Sai Kung’s Sadie Kaye rides bipolar express for laughs

Campaigning for understanding of mental illness while making it hilarious

Sadie says she was regularly picked up by police sleep-walking naked before she was diagnosed with bipolar disorder
Sadie says she was regularly picked up by police sleep-walking naked before she was diagnosed with bipolar disorder

If you want to know about bipolar disorder, talk to Sadie Kaye. The Jade Villa resident, who is a TV presenter, actress and film maker, campaigns for better understanding of mental illness.

In Sai Kung she hosts a bipolar support group and writes a blog, bipolarHK.com. Her 30-minute documentary, “The Bipolar Express”, aired on RTHK on May 24.

Born and raised in Hong Kong, Sadie is blunt in her candour about what can happen to sufferers before they are diagnosed and treated.

“I was a chronic sleep walker picked up by the police in Sai Kung many times naked. I have been known to knock on my neighbour’s door at 3am with a hockey stick starkers. A taxi driver who knew me once picked me up and took me home and I was wearing nothing but a small towel.”

This was before her illness was diagnosed.  She credits this to Dr Barry Connell, a psychiatrist at the Central Health Clinic.  Barry, a former Sai Kung resident, is the well-known mental health doctor who gave up psychiatry to become a chef with Gordon Ramsay and is credited with memorable phrases such as “psychopaths make great businessmen”.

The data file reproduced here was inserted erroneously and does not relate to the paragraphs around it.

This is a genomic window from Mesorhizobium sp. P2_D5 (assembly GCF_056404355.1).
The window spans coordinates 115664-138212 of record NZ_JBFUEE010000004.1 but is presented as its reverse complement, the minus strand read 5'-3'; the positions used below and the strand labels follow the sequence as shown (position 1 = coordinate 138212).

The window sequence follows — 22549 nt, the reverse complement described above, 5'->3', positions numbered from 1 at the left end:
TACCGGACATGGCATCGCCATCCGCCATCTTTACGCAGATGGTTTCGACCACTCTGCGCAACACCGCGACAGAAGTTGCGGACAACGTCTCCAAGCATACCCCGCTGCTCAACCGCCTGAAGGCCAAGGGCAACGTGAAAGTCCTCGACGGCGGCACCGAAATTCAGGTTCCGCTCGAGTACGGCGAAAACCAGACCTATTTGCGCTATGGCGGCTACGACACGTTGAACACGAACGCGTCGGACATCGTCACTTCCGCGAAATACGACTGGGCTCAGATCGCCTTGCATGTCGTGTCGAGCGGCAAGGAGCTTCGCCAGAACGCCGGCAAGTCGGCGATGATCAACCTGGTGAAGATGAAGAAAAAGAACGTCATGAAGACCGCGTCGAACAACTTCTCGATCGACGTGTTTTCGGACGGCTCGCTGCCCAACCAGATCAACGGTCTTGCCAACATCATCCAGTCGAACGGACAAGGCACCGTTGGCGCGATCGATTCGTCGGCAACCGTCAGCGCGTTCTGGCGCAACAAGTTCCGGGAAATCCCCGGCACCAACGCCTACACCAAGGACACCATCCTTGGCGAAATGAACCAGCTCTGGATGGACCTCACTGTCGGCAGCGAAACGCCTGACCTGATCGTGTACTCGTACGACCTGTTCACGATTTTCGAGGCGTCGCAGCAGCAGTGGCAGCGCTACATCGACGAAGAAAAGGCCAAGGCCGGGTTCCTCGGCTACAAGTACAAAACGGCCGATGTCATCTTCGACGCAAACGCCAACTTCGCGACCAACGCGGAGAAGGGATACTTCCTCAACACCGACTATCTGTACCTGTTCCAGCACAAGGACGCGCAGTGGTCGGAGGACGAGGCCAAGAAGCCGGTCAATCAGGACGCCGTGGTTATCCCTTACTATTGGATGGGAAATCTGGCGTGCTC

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Barry put Sadie on a mood stabiliser.  “The swings up and swings down are very minor now,” she said.

Bipolar disorder is characterised by periods of euphoric frenetic creative highs followed by bouts of depression with crying, poor outlook on life, even suicidal tendencies. Stephen Fry is a sufferer who refuses treatment because he can be so creative when on a high.

sadie3Some patients’ quotes from Sadie’s RTHK documentary:

“I had my breakthrough manic episode when I was 16 and thought I was Jesus Christ.”

“You feel like you are 10ft tall and can solve all the world’s problems.  Then when you are depressed there is nothing, nothing.”

Sadie said, “When I am a little depressed, I write brilliant comedy.  But it’s only mild.  I don’t have the extremes any more.”

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Sadie campaigns for better understanding of mental illness and tries to make it all hilarious

Recently Sadie held a book signing at Dymocks Sai Kung for her debut novel, “The Wishing Machine”.  It’s a comic childrens’ book about two mischievious kids who discover a washing machine that can grant wishes.  She has completed a screen play based on the book and is now working on a second.  It has a cast of animal characters with a comic twist.

After graduating from Cambridge University in 1998, Sadie has been a chronic over-achiever.  From her Sai Kung base at Jade Villa, she has traveled overseas to make TV shows, films and charity appearances.  Some of her credits: “Sailing Miss Sadie”, “West of Thunder”, “FLIM: The Movie”, “Wild Horses” and “Tucker’s Luck”. In Hong Kong she is known for “Beezwacks”, a comedy slot on Metro Radio and the current Radio 3 comic programme, “Miss Adventure”.

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